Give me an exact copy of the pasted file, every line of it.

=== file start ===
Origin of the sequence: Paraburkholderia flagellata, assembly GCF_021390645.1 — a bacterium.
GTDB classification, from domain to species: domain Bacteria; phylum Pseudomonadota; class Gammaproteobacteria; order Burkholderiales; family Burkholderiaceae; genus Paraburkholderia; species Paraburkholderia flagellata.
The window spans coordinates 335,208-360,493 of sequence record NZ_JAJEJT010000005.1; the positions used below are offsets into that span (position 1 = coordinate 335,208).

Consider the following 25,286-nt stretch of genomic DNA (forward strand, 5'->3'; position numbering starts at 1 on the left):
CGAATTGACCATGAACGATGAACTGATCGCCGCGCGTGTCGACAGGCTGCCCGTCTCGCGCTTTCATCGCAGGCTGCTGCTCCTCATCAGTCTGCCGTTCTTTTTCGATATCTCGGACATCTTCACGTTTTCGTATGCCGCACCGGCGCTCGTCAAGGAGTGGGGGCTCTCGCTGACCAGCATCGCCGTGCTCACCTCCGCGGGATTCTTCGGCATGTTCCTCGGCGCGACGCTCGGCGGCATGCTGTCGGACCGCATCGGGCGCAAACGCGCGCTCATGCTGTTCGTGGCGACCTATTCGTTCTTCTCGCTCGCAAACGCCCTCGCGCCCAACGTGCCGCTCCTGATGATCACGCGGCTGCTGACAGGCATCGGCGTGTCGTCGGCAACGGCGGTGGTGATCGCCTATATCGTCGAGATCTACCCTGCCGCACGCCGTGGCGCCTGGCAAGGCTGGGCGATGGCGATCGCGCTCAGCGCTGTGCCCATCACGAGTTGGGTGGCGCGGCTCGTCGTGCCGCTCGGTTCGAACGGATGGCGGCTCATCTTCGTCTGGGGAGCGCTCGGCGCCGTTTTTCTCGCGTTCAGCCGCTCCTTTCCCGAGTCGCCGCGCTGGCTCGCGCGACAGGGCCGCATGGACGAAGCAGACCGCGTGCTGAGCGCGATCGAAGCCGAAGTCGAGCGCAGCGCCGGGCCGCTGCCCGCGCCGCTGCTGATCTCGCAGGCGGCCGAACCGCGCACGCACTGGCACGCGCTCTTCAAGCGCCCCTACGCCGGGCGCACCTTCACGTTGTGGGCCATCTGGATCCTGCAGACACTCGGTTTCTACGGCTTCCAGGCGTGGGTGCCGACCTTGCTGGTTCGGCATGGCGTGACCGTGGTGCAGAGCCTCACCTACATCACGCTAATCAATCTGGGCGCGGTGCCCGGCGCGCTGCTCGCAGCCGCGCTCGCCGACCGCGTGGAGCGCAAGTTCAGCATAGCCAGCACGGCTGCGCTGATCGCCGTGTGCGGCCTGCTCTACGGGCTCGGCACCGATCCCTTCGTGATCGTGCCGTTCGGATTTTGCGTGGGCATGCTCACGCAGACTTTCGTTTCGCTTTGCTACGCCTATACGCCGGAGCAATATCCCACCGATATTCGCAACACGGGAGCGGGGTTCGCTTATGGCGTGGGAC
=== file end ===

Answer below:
Origin of the sequence: Paraburkholderia flagellata, assembly GCF_021390645.1 — a bacterium.
GTDB classification, from domain to species: domain Bacteria; phylum Pseudomonadota; class Gammaproteobacteria; order Burkholderiales; family Burkholderiaceae; genus Paraburkholderia; species Paraburkholderia flagellata.
The window spans coordinates 335,208-360,493 of sequence record NZ_JAJEJT010000005.1; the positions used below are offsets into that span (position 1 = coordinate 335,208).

Consider the following 25,286-nt stretch of genomic DNA (forward strand, 5'->3'; position numbering starts at 1 on the left):
CGAATTGACCATGAACGATGAACTGATCGCCGCGCGTGTCGACAGGCTGCCCGTCTCGCGCTTTCATCGCAGGCTGCTGCTCCTCATCAGTCTGCCGTTCTTTTTCGATATCTCGGACATCTTCACGTTTTCGTATGCCGCACCGGCGCTCGTCAAGGAGTGGGGGCTCTCGCTGACCAGCATCGCCGTGCTCACCTCCGCGGGATTCTTCGGCATGTTCCTCGGCGCGACGCTCGGCGGCATGCTGTCGGACCGCATCGGGCGCAAACGCGCGCTCATGCTGTTCGTGGCGACCTATTCGTTCTTCTCGCTCGCAAACGCCCTCGCGCCCAACGTGCCGCTCCTGATGATCACGCGGCTGCTGACAGGCATCGGCGTGTCGTCGGCAACGGCGGTGGTGATCGCCTATATCGTCGAGATCTACCCTGCCGCACGCCGTGGCGCCTGGCAAGGCTGGGCGATGGCGATCGCGCTCAGCGCTGTGCCCATCACGAGTTGGGTGGCGCGGCTCGTCGTGCCGCTCGGTTCGAACGGATGGCGGCTCATCTTCGTCTGGGGAGCGCTCGGCGCCGTTTTTCTCGCGTTCAGCCGCTCCTTTCCCGAGTCGCCGCGCTGGCTCGCGCGACAGGGCCGCATGGACGAAGCAGACCGCGTGCTGAGCGCGATCGAAGCCGAAGTCGAGCGCAGCGCCGGGCCGCTGCCCGCGCCGCTGCTGATCTCGCAGGCGGCCGAACCGCGCACGCACTGGCACGCGCTCTTCAAGCGCCCCTACGCCGGGCGCACCTTCACGTTGTGGGCCATCTGGATCCTGCAGACACTCGGTTTCTACGGCTTCCAGGCGTGGGTGCCGACCTTGCTGGTTCGGCATGGCGTGACCGTGGTGCAGAGCCTCACCTACATCACGCTAATCAATCTGGGCGCGGTGCCCGGCGCGCTGCTCGCAGCCGCGCTCGCCGACCGCGTGGAGCGCAAGTTCAGCATAGCCAGCACGGCTGCGCTGATCGCCGTGTGCGGCCTGCTCTACGGGCTCGGCACCGATCCCTTCGTGATCGTGCCGTTCGGATTTTGCGTGGGCATGCTCACGCAGACTTTCGTTTCGCTTTGCTACGCCTATACGCCGGAGCAATATCCCACCGATATTCGCAACACGGGAGCGGGGTTCGCTTATGGCGTGGGAC